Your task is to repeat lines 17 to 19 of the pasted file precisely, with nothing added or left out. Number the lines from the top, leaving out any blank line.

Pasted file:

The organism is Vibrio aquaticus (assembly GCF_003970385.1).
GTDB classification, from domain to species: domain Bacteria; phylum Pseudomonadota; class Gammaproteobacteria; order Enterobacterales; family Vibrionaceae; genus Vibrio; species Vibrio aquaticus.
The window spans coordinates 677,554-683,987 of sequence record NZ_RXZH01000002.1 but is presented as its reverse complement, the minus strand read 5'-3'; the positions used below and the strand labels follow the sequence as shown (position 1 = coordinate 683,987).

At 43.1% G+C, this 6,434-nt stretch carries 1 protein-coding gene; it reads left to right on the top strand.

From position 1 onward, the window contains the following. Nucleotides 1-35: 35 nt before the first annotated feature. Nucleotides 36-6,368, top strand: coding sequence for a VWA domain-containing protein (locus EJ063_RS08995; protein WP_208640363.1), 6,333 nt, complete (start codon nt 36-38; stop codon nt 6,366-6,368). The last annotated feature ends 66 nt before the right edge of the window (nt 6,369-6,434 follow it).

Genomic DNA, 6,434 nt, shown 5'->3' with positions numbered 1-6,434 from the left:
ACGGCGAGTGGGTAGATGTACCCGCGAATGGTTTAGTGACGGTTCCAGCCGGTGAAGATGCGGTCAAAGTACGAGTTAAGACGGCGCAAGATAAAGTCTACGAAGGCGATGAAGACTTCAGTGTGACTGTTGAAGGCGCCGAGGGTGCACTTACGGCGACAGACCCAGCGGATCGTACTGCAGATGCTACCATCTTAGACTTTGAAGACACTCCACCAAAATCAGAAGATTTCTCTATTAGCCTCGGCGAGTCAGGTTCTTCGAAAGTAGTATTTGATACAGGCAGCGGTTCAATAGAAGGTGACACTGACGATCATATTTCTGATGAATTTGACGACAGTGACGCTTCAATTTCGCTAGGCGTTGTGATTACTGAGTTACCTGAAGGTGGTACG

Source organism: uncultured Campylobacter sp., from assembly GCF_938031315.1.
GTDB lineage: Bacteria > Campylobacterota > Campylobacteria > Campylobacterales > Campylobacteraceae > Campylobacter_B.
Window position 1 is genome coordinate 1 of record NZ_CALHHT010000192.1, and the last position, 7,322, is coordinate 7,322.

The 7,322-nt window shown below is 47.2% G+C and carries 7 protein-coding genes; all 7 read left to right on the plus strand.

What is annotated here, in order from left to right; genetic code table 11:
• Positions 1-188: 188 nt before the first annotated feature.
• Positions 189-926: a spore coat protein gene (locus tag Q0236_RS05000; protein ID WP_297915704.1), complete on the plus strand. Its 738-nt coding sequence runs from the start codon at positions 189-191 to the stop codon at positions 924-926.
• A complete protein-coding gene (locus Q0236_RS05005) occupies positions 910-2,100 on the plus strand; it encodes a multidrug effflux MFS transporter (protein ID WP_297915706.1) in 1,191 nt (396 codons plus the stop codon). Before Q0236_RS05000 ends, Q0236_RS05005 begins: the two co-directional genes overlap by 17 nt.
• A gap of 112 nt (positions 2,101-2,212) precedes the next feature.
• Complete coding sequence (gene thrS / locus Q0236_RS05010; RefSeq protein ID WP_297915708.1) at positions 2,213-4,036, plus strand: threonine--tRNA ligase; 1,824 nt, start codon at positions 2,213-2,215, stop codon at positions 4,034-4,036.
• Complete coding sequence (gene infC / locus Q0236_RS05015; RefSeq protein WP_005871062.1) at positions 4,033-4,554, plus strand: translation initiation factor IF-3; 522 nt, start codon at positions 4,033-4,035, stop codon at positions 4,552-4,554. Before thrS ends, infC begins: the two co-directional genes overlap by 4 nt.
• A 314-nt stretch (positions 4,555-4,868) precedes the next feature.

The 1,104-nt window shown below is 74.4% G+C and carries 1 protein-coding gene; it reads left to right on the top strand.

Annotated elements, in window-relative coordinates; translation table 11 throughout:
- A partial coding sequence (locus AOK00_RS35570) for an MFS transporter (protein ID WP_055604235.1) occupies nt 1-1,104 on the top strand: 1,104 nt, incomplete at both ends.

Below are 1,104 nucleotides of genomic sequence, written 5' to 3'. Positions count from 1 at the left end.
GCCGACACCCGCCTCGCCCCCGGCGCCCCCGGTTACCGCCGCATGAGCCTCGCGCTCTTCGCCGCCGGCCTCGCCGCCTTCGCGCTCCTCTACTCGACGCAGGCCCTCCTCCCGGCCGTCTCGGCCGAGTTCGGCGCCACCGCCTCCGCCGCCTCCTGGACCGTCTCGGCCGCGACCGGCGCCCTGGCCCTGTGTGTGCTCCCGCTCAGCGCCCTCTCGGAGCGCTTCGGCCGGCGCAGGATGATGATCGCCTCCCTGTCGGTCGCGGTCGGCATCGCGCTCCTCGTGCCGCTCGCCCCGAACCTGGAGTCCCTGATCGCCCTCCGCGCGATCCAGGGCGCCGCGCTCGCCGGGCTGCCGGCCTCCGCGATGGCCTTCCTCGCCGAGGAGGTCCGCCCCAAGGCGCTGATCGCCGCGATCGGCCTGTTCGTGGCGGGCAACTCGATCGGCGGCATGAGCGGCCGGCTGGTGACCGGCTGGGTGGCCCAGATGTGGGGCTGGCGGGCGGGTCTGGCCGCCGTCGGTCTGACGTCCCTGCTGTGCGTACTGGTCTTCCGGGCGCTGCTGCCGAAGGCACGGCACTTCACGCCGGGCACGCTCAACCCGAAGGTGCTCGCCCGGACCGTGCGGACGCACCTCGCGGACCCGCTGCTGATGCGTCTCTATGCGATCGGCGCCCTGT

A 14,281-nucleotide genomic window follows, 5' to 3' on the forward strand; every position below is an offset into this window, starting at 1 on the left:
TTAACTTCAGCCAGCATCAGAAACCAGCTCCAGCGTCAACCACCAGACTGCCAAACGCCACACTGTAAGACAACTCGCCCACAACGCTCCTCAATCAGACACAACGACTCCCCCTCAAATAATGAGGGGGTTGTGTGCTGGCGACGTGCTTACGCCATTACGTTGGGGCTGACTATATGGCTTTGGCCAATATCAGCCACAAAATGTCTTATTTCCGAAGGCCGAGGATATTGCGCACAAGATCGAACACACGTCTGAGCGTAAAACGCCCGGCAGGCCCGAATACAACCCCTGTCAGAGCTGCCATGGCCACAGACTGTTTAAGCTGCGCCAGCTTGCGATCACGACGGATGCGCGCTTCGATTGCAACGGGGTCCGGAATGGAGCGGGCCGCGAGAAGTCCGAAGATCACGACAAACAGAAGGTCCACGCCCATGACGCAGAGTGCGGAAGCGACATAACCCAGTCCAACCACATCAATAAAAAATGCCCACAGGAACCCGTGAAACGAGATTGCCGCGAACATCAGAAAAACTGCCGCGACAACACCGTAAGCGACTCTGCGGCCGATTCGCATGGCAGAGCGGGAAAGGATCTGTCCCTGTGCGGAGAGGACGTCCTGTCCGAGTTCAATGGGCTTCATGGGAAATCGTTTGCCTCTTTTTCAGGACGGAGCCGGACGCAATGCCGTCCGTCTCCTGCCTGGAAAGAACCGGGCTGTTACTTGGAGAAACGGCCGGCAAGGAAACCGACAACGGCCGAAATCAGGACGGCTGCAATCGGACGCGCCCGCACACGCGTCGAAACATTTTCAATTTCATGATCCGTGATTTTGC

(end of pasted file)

• Complete coding sequence (gene thrS / locus Q0236_RS05010; RefSeq protein ID WP_297915708.1) at positions 2,213-4,036, plus strand: threonine--tRNA ligase; 1,824 nt, start codon at positions 2,213-2,215, stop codon at positions 4,034-4,036.
• Complete coding sequence (gene infC / locus Q0236_RS05015; RefSeq protein WP_005871062.1) at positions 4,033-4,554, plus strand: translation initiation factor IF-3; 522 nt, start codon at positions 4,033-4,035, stop codon at positions 4,552-4,554. Before thrS ends, infC begins: the two co-directional genes overlap by 4 nt.
• A 314-nt stretch (positions 4,555-4,868) precedes the next feature.